Killing of Southern California couple marks grim escalation for Somali pirates
The killing of a Southern California yachting couple marks another grim milestone in the persistent problem of Somali pirates on the Horn of Africa.
Pirates hijacked the couple's boat off the coast of Oman last week, apparently killing them and another American couple on board Tuesday as U.S. forces tried to negotiate a rescue. Targeting a civilian couple is seen as an escalation by the pirates. Scott and Jean Adam, boaters who were based out of Marina del Rey, had been on the high seas for several years, adventuring and distributing Bibles.
Pirating has become an international issue in the last decade and has been difficult to stop, given Somalia's weak government.
During 2008 alone, the pirates are believed to have collected more than $50 million, according to a Los Angeles Times report from Africa at the time. In response to a spate of hijackings, including that of a Ukrainian ship carrying 33 battle tanks and a Saudi tanker with $100 million of crude oil, warships from North Atlantic Treaty Organization countries, including the U.S., and other navies have been patrolling the area since last year.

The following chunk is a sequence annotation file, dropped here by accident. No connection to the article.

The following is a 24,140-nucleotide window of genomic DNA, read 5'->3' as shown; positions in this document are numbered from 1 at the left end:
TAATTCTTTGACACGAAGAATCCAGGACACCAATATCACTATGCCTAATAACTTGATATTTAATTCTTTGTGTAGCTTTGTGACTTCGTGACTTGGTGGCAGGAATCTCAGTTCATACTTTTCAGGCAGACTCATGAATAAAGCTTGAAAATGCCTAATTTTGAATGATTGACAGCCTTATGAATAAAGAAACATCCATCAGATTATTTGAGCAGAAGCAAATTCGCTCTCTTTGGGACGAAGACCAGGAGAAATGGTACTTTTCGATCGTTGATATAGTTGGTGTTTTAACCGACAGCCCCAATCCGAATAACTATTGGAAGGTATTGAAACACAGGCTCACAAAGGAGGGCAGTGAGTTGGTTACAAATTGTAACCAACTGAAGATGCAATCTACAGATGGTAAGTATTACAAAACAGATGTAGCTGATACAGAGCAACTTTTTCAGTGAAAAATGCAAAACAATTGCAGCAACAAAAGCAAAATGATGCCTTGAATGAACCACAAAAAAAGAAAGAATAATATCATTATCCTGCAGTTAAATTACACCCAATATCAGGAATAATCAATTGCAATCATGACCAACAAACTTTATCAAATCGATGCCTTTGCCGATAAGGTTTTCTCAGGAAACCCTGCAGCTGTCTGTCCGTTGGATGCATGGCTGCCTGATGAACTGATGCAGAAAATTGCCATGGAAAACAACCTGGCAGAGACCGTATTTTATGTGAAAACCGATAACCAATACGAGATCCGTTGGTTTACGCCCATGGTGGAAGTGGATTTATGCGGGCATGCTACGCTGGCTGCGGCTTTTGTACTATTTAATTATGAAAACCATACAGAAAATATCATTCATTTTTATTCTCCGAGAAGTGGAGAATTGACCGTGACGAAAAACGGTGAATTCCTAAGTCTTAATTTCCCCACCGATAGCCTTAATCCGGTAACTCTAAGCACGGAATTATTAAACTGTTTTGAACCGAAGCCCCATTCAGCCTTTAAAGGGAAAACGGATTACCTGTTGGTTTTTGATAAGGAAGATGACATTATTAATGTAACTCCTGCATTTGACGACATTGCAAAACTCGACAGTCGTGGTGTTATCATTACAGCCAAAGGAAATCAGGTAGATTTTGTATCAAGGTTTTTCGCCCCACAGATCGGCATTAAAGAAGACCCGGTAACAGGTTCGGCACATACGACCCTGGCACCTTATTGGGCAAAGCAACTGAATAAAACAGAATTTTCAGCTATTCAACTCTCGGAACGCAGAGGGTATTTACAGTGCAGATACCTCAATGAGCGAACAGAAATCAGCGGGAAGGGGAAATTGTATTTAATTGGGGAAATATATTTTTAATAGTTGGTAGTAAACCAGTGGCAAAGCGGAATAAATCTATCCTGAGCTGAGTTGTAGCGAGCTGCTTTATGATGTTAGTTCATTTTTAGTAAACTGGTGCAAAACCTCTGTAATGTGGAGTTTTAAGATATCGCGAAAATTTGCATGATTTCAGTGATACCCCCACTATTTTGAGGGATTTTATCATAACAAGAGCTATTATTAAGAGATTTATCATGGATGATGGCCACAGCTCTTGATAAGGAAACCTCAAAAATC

Then the attackers began targeting humanitarian vessels, including some from the United Nations' World Food Program. Today, the brazen pirates, calling themselves Somalia's self-appointed "coast guard," attack virtually anything that floats, including private luxury yachts and even a U.S. naval boat.
Foreign seafarers usually offer little resistance and make obedient hostages. Ransoms this year alone have topped about $30 million, officials estimate.
Friends said Scott Adam had previously discussed the dangers of piracy when navigating the Arabian and Red seas.
-- Shelby Grad, Tony Perry and Corina Knoll
Video: Associated Press